Type Matters

Hyphens and Dashes

Though they may have been identical in the day of the typewriter, dashes and hyphens are not the same thing in typography. Visually, a hyphen is a very short line, whereas an en dash is wider, and an em dash wider still: historically, the width of a lower case* n and m respectively in the days of metal type.

* Also from the days of metal type, lower case letters were stored in the physical lower case, with upper case (capitals) in the upper case.


A hyphen is used to join the two (or more) parts of a compound word to show that they function as a single unit:

long-term solution
up-to-date guidelines

[See also Hyphenated compound words below.]

En dashes

An en dash is used to separate a range of numbers, directions or scores (used in place of ‘to’):

See pages 12–24
Liverpool beat Spurs by 2–0

… or to show a change in the writer’s thought resulting in a change in sentence structure:

William Blake – English poet, painter and printmaker – was largely unrecognised in his lifetime.

Em dashes

The em dash is a little-used – some might say old-fashioned – alternative for the latter use, usually employed without a space on either side:

William Blake—English poet, painter and printmaker—was largely unrecognised in his lifetime.

Really, though, in the question of en or em dash it’s really a matter of subjective, aesthetic opinion – which may be affected by the actual widths of em or en dashes in the typeface being used – and, of course, consistency.

Hyphenated compound words

There are many rules in grammar relating to the use of the hyphen in compound words. In most cases a compound adjective is hyphenated if placed before the noun it modifies, but not if placed after the noun:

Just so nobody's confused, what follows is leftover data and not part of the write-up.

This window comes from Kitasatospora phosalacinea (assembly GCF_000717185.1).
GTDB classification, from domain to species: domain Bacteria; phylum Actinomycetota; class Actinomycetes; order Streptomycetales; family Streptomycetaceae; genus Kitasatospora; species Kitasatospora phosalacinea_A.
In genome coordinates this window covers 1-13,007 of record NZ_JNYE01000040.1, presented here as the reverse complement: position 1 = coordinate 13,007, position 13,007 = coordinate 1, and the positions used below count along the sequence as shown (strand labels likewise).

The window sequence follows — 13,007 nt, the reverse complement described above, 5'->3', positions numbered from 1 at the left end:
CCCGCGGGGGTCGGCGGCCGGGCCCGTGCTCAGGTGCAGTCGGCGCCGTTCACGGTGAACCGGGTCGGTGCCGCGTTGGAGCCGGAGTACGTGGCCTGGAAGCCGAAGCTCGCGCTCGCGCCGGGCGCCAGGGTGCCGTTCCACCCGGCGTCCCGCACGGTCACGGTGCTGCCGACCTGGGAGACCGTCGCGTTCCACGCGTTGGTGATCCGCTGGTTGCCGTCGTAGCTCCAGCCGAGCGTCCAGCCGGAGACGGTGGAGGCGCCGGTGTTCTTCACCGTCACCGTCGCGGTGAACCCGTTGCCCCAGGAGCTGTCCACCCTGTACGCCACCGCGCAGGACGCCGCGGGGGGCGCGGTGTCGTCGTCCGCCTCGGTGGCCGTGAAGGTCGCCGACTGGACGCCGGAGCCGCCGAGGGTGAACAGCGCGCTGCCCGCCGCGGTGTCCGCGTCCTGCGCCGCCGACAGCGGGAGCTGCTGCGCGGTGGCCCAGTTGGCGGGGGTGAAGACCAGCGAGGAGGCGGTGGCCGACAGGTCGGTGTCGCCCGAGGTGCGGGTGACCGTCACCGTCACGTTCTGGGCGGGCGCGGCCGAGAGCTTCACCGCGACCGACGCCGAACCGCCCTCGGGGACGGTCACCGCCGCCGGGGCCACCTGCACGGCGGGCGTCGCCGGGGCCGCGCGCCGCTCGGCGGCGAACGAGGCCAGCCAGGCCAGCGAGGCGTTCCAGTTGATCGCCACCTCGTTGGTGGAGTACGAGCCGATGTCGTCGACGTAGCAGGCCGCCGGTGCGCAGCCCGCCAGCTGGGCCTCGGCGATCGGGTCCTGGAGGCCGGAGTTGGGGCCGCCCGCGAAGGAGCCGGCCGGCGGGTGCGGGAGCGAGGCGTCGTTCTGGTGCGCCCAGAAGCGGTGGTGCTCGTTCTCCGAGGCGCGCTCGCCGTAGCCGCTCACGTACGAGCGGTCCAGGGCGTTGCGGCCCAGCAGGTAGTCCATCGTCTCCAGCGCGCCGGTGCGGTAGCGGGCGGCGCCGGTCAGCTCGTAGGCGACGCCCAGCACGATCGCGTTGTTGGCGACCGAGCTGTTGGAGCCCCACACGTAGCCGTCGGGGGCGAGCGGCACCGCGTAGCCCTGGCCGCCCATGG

a long-term solution

… but…

a solution for the long term

If in doubt, consult your dictionary!

Using an en dash with complex compound adjectives

An En Dash can also be used for clarity, as well as a more pleasing appearance, when one of the elements in a compound adjective is an open compound (two words with a space between):

My great-grandfather flew World War II–era spitfires
[rather than]
My great-grandfather flew World War II-era spitfires

How do I type an en dash?

You may find that up-to-date versions of MS Word will do this for you. On a Mac you would type option + minus for an en dash, or option + shift + minus for an em dash.

Your organisation

You may find that your organisation has a writing style guide covering the use of punctuation and other special characters. To ensure consistency across all corporate communications, internal and external, you should follow these if they exist.